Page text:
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This Magnificent Accident: An Interview with Witi Ihimaera

This Magnificent Accident: An Interview with Witi Ihimaera Margaret Meklin and Andrew Meklin The writings of Mäori novelist Witi Ihimaera, whose flamboyance matches his fame, and who, in public interviews and personal letters, frequently dubs his involvement with literature "a magnificent accident," can indeed be considered, if not magnificent, then at least magical. Born in 1944 into the Te Aitanga A Mahaki, Rongowhakaata, and Ngati Porou tribes, Ihimaera is a controversial thinker, who, despite constantly comparing "profane" English with "sacred" Mäori, nevertheless wins the hearts of readers with stories written in that very same "profane" English. While some of Ihimaera's achievements owe themselves to twists of fate (for example, as we found out from our interview with him, his first collection of short stories being noticed by a prime minister), his enormous productivity can be credited mostly to hard work. Indeed, Ihimaera has tried his hand at novels, poems, plays, librettos, and children's books. It seems perfectly natural that Ihimaera, who has identified magic realism as one of the cornerstones of his writing quests, attributes his success not to himself personally but to "an accident." Perhaps by somehow overshadowing his own will in becoming a writer, he appears to tap indirectly into the cosmic, supernatural powers http://www.deepdyve.com/assets/images/DeepDyve-Logo-lg.png The Contemporary Pacific University of Hawai'I Press

This Magnificent Accident: An Interview with Witi Ihimaera

The Contemporary Pacific , Volume 16 (2) – Aug 31, 2004

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Publisher
University of Hawai'I Press
Copyright
Copyright © 2004 University of Hawai'i Press.
ISSN
1527-9464
Publisher site
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Abstract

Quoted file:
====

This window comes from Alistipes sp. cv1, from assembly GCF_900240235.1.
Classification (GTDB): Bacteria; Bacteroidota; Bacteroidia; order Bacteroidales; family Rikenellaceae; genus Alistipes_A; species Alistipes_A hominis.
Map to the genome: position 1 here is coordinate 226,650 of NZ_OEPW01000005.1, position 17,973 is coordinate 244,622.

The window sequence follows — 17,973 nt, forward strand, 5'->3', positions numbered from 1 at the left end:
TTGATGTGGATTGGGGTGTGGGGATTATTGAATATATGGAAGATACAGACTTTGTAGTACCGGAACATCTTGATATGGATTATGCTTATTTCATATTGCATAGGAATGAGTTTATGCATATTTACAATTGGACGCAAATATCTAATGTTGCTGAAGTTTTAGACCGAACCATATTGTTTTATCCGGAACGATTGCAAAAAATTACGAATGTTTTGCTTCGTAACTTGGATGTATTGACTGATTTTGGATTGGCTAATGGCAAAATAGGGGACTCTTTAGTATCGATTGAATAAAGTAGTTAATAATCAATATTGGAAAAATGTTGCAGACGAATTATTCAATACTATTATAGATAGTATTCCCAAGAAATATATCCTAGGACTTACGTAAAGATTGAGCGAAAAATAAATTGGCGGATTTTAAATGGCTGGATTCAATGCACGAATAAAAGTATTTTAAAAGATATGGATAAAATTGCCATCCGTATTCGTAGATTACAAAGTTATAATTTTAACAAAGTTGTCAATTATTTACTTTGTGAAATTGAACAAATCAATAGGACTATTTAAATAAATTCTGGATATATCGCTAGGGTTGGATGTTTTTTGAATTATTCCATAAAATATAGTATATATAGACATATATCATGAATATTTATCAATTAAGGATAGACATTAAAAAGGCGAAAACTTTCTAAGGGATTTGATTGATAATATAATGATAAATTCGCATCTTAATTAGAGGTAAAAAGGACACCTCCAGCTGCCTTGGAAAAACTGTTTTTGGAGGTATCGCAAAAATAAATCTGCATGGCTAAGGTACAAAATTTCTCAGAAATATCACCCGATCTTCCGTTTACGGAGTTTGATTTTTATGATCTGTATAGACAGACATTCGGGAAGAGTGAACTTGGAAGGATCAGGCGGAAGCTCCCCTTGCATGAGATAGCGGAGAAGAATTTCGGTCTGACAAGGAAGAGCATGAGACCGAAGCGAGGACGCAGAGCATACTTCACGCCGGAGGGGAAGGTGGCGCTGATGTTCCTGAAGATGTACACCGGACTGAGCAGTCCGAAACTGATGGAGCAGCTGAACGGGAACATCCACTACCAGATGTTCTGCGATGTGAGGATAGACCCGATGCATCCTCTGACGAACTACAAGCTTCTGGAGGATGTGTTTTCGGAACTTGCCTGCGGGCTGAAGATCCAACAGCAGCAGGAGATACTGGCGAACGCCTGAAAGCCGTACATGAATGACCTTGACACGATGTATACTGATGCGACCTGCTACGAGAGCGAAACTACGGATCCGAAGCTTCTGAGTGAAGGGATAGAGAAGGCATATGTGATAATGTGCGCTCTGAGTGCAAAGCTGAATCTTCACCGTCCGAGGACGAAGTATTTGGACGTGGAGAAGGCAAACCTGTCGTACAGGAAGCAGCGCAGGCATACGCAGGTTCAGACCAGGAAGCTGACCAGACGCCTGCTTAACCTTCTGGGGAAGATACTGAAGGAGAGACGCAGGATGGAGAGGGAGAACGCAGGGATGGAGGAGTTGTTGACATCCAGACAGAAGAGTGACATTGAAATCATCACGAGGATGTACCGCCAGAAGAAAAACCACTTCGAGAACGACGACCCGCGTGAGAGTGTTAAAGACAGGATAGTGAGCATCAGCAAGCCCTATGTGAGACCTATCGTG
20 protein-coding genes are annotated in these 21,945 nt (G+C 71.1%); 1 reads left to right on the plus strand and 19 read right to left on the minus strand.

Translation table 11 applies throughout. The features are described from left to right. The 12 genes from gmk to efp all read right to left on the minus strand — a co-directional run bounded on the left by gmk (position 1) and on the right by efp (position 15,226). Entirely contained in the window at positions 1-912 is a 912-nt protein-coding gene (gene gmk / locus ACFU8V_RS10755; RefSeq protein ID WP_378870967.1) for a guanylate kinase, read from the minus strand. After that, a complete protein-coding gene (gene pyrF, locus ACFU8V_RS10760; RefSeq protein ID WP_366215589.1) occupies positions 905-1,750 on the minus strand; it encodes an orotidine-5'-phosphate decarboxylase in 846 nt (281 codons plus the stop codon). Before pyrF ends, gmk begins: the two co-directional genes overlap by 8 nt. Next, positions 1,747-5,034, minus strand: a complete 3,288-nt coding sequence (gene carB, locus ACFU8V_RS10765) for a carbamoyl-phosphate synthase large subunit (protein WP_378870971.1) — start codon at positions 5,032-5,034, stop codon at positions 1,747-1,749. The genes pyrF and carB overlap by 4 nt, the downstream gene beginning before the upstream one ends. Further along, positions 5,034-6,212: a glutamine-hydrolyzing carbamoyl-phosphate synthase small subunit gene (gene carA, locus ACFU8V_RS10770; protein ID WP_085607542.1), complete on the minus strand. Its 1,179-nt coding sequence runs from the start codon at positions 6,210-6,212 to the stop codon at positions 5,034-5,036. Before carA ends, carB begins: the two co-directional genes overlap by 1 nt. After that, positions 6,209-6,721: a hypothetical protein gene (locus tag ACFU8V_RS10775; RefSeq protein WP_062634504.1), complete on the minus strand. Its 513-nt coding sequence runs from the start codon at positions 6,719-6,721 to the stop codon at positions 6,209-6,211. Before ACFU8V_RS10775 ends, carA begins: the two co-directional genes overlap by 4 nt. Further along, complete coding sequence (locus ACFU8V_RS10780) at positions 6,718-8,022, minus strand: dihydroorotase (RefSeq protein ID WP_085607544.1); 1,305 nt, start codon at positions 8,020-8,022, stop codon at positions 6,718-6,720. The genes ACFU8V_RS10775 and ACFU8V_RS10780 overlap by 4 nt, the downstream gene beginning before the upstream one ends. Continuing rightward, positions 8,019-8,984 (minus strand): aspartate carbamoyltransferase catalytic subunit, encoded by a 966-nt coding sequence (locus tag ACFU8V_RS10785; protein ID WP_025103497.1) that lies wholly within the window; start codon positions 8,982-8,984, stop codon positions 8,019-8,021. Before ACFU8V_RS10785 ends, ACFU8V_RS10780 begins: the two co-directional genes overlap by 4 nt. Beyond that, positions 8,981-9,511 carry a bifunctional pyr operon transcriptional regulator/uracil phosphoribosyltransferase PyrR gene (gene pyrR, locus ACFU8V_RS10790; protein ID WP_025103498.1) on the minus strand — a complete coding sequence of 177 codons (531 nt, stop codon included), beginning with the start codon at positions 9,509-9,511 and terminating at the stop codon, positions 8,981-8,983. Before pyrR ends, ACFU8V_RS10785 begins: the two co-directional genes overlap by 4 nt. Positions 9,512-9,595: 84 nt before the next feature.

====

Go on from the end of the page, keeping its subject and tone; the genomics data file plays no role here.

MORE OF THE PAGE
Margaret Meklin and Andrew Meklin The writings of Mäori novelist Witi Ihimaera, whose flamboyance matches his fame, and who, in public interviews and personal letters, frequently dubs his involvement with literature "a magnificent accident," can indeed be considered, if not magnificent, then at least magical. Born in 1944 into the Te Aitanga A Mahaki, Rongowhakaata, and Ngati Porou tribes, Ihimaera is a controversial thinker, who, despite constantly comparing "profane" English with "sacred" Mäori, nevertheless wins the hearts of readers with stories written in that very same "profane" English. While some of Ihimaera's achievements owe themselves to twists of fate (for example, as we found out from our interview with him, his first collection of short stories being noticed by a prime minister), his enormous productivity can be credited mostly to hard work. Indeed, Ihimaera has tried his hand at novels, poems, plays, librettos, and children's books. It seems perfectly natural that Ihimaera, who has identified magic realism as one of the cornerstones of his writing quests, attributes his success not to himself personally but to "an accident." Perhaps by somehow overshadowing his own will in becoming a writer, he appears to tap indirectly into the cosmic, supernatural powers

Journal

The Contemporary PacificUniversity of Hawai'I Press

Published: Aug 31, 2004

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